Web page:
In 1989, as the Berlin Wall came down, this piece of graffiti was found pasted across several cement slabs: “Many small people, who in many small places, do many small things, can alter the face of the world.”
This is where I’m placing my hope for the world; from the bottom up, in the accumulation of smallness. I do this recognizing the obvious need for responsible leadership reflected at the top, with nation states, international institutions, and global systems. People say that they have hope when a coalition of countries sign the Paris climate accords to lower greenhouse gases; when the United Nations reports on progress with their Millennium Development Goals; when Pope Francis makes history in visiting Iran. There is indeed something hopeful in all of that.
Still, I tend to look for hope at the other end of the spectrum: when mosques in a local Islamic association in Cairo choose to install more efficient light bulbs; when a teacher in Afghanistan opens an underground school for girls in the face of cultural hostility to their education; when an Anglican priest in Uganda confronts the religious stigma associated with AIDS by sharing that he’s HIV positive from a blood transfusion. There is something profoundly hopeful in all of this as well.
When it comes to refugees and migrants in Europe, the Church of Sweden has chosen to be as close to the action as possible in its A World of Neighbours initiative. This means supporting receiving communities and grassroots practitioners who are accompanying ‘people on the movement’ in their journey to safe haven, while at the same time convincing the broader society to be more welcoming of these newly-arrived in their midst. It means fostering a movement that, to be truly effective, cannot be highly structured or centrally controlled. Instead, it must be a movement guided by a shared vision, a compelling mission, and a hands-on approach.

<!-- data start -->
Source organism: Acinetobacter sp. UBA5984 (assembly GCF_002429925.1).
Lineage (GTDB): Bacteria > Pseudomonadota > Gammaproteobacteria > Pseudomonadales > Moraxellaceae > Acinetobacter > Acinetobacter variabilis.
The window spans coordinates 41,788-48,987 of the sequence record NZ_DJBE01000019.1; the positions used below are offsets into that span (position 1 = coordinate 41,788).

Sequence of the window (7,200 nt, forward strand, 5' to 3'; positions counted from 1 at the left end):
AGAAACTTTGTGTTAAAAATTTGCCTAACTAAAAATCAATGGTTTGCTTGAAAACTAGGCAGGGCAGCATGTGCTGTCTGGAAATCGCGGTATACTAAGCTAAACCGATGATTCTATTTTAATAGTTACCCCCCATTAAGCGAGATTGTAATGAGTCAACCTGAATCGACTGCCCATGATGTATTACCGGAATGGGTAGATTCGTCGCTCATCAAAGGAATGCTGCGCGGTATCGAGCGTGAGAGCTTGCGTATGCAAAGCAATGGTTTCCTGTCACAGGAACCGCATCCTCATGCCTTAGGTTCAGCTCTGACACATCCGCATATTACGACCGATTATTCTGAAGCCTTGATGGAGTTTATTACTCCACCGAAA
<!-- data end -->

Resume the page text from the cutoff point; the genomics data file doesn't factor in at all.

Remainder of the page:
A movement made up of people, so convinced in heart and mind.
This need to be bottom-up has taken on renewed urgency since seven million refugee fled the civil war in Syria in 2015. At a working group meeting on migration policy in Berlin in 2019, representatives of high level institutions – the UN High Commission on Refugees, the International Organization for Migration, and European Economic and Social Committee – were asked a question: If you could wave a magic wand, and change the most crucial policies in Europe, what changes would they make?
While acknowledging the importance of constructive policy, there was a perhaps surprising consensus around the table. Unless there is a willingness in the society to receive refugees and welcome them into the community, it doesn’t much matter what the policies are. It finally comes down to the social realities on the ground. Furthermore, these wonks added, the prospects for changing policy substantially for the better most often begins at the grassroots.
In a welcoming society, the essential relationships are ultimately all local: person-to-person, citizens and newcomers, religious communities in cooperation with social service agencies, civil society organizations collaborating with municipal departments. At the same time, the activities necessary for resettlement all have a practical and labor-intensive character. It is one asylum seeker, one displaced family at a time, finding a place to live, learning the language, navigating the bureaucracies, securing employment. And, if then, all of this is to lead to the realization of convivenz – of living together – it has to be humanizing and mutually transformative for all concerned, both receiving and received.
As an UNHCR official put: “We can provide tents, blankets, food, medical care and a temporary existence for refugees and migrants. We cannot provide friendship, community, a sense of belonging, the experience and promise of living together. It is only receiving communities that can do that. And most often, receiving communities are religious in character.”
When it comes to hope for ‘people on the move’, the niche in the ‘ecology of welcoming’ that A World of Neighbours has chosen to occupy is this: in the powerfully altering accumulation of many smallnesses – of people, of what they are doing, and of where they are doing it.
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Rev. Dirk Ficca has nearly thirty years of experience in the global interreligious movement. He serves as a senior advisor to the Archbishop of Church of Sweden and is director of the Practitioners Network for A World of Neighbours. He is the Executive Director of the Twin Cities Social Cohesion Initiative.